Anastasia says that she's not actively trying to "pass" as a white woman—she's just riding on other people's assumptions. She's not correcting them.
Irene looks at her friend's eyes and tries to understand that they are now the eyes of a white person. It weirds her out a bit.
Irene tells Anastasia that she loved being married because it took away her sense of panic. But it also kind of dulled her. Anastasia says that leaving her Blackness behind did the same for her.
Irene thinks that Anastasia hasn't got out of the race issue—she's just on the other side of it now.
Irene asks whatever happened to Peace, Calm, and Bliss. Anastasia says that Irene gets a facial tic whenever she thinks of SF and those days.
Anastasia knows that Peace and Calm did make it to South America—but she doesn't know what happened to Bliss. They both have a good drunken giggle over the idea that "bliss" has been lost.
Once again, Anastasia's parents swooped in to save her, this time from Source (and the drugs and sex). Again, she's on "house arrest" to clean herself up.
Anastasia also comes to understand that back home in Arkansas, she wasn't welcomed by Black or white people. Her parents hated all her friends, Black or white, rich or poor.
So, Anastasia married some random guy who was going to work on the Alaska pipeline and went north. And then they divorced.
Anastasia's story reminds Irene of the slave narratives that Fania finally settled down to reading.
But Anastasia moves on to talk about the Aleut man she lives with and her life in a village. She tells Irene that she's practically Native American now because she's learned to smoke salmon (the only industry in her village). Gah.
Anastasia circles back to Source. She's decided that everybody is, in fact, somebody. And that color has a lot to do with it. Being Black, she says, gave her no joy—so she latched on to her whiteness.
The ladies switch to coffee (time to sober up) and tune in to the convos going on around them: white people are talking about discrimination against Native Americans in the area. It's not pretty.
The white people talk about how Native Americans weren't allowed in the bar 15 years ago—there was even a sign posted back then. Irene remembers signs like that coming down in the South, too.
But Irene still doesn't feel comfortable in fancy-schmancy places, so she figures that those signs have made her internalize segregation.
Anastasia explains more about her conflicted childhood. Her Black friends envied her white looks but hated white people. It messed with her self-perception.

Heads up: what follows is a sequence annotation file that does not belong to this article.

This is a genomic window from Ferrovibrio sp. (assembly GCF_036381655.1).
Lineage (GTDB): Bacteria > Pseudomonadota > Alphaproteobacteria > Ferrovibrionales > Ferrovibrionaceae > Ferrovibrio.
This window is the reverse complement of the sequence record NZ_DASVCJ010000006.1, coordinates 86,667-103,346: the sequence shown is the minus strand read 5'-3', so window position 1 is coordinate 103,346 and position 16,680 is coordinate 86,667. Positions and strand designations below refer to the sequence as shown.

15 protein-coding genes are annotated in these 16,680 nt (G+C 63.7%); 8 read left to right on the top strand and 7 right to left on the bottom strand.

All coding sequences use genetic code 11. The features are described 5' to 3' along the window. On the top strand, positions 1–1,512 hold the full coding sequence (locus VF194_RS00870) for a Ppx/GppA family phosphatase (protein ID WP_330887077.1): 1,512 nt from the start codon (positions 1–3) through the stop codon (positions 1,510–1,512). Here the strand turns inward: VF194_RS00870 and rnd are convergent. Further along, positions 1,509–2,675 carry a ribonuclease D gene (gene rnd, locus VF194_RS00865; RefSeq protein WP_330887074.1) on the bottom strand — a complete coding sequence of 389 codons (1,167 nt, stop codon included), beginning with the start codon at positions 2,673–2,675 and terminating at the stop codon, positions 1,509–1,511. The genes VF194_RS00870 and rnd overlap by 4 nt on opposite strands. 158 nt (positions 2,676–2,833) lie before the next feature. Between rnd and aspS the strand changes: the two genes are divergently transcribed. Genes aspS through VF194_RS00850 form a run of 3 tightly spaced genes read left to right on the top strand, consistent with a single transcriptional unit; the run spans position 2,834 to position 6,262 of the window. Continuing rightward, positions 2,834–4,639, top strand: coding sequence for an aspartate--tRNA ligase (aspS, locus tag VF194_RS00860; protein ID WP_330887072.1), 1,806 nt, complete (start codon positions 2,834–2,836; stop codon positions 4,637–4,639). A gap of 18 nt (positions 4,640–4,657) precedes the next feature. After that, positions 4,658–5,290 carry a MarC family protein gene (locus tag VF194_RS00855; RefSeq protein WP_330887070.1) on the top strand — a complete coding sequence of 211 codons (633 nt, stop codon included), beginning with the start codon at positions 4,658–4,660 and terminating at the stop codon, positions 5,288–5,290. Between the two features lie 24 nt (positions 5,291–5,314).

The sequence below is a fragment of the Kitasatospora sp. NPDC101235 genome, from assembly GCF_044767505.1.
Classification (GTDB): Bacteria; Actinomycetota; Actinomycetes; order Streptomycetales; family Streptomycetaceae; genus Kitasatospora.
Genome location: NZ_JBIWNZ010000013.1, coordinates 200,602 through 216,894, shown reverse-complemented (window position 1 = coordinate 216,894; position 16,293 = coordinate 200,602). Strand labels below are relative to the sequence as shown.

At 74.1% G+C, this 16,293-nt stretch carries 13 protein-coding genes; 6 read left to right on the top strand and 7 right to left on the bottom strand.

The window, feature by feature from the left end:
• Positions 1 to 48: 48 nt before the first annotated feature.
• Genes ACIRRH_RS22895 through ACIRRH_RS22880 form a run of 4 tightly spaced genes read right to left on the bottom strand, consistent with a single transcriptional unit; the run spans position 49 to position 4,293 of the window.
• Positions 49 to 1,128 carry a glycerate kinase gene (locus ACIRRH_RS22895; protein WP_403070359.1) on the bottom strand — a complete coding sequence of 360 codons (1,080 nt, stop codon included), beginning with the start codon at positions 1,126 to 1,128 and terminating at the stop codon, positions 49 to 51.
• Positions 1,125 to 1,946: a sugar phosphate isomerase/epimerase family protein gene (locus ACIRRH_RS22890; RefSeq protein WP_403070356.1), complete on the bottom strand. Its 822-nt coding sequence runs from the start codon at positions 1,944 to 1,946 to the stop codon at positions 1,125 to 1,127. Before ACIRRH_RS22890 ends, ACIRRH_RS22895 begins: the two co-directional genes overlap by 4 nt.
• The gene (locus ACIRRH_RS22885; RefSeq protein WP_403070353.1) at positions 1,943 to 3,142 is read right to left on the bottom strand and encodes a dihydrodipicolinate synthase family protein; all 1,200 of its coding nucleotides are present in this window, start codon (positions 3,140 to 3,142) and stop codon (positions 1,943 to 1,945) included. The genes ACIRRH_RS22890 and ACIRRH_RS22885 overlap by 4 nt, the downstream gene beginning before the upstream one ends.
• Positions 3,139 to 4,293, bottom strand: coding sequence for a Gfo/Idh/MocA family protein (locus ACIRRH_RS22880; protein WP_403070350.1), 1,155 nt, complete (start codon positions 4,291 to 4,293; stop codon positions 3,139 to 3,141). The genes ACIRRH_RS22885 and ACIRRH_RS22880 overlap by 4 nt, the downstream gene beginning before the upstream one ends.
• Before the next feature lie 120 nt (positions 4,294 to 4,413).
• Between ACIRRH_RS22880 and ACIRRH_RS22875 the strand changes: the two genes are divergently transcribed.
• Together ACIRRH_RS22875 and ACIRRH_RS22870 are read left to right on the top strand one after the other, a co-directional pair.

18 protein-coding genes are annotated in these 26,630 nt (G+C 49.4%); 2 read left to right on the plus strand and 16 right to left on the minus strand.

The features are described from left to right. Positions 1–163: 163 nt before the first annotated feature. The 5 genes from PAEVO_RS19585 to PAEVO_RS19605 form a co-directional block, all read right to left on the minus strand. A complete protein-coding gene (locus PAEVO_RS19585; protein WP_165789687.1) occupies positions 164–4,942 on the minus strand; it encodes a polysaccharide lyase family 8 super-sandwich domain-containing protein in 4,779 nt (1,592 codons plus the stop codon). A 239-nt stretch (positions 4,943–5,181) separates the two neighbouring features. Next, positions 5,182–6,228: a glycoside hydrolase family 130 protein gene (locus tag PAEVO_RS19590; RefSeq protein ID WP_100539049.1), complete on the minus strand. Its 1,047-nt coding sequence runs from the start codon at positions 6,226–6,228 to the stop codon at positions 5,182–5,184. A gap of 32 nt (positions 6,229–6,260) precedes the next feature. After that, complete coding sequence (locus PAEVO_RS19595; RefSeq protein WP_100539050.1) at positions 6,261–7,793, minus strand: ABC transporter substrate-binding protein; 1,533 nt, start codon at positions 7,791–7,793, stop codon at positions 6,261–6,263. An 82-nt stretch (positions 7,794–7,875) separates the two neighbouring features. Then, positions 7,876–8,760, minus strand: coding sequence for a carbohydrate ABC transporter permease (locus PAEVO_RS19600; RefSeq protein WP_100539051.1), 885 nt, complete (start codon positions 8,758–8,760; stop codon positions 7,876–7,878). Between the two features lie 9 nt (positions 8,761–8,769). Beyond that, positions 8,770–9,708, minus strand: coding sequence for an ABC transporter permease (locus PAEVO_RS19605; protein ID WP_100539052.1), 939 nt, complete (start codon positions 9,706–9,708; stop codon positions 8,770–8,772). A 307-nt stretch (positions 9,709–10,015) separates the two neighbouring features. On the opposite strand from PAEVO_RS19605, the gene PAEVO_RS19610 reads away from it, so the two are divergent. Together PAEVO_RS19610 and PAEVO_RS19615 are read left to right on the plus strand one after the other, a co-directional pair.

Anastasia admits that she got "tired of black people" being preoccupied with race, so she went to school in the North. Anastasia also felt left out of the Civil Rights Movement.
Irene tells Anastasia that's because she already had the freedom to choose her race. But Anastasia tells her she was only free to be dissed by both sides—and Irene led the way sometimes.
Irene does not like this one bit. She thinks of herself as hugely enlightened and tolerant.
Anastasia reminds Irene of a nasty episode in college when Irene had a tantrum because she'd finally suffered from the hypocrisy of the university.
Anastasia remembers that Irene got away with it because she was Black—and because she was exceptionally talented and loved.
Anastasia never got that kind of support because she didn't belong fully to either the Black or white students.
Anastasia accuses Irene of the same hypocrisy because she doesn't get outraged until the problem affects her.
Also, Irene had nastily told Anastasia that she could never understand racism (you know, because Anastasia wasn't "black enough"). Irene is mortified because she knows Anastasia is right.
At this point, Anastasia is glad that she's got all this off her chest. She'd been silenced her whole life in the face of racial suffering her Black friends thought she wasn't part of.
Irene makes her own confession. Her struggle has been something kind of surprising: it's all about how to deal with the success she knew she'd be.
Irene didn't want to just sink into an imitation of white middle-class happiness.
Anastasia says that she liked Irene because she knew Irene would never "desert" her Blackness. Irene says she couldn't if she tried.
Irene also offers a theory about their journeys in life: they both looked for stability—Anastasia in Source, Irene in the government.
Now, Anastasia feels she has a toehold on something real and original. She's pretty sure that her future child will be Native American, at the root of everything.
When the women say goodbye, they give each other a real, sincere hug. They're finally seeing each other for the first time—and they kind of like what they see, despite everything.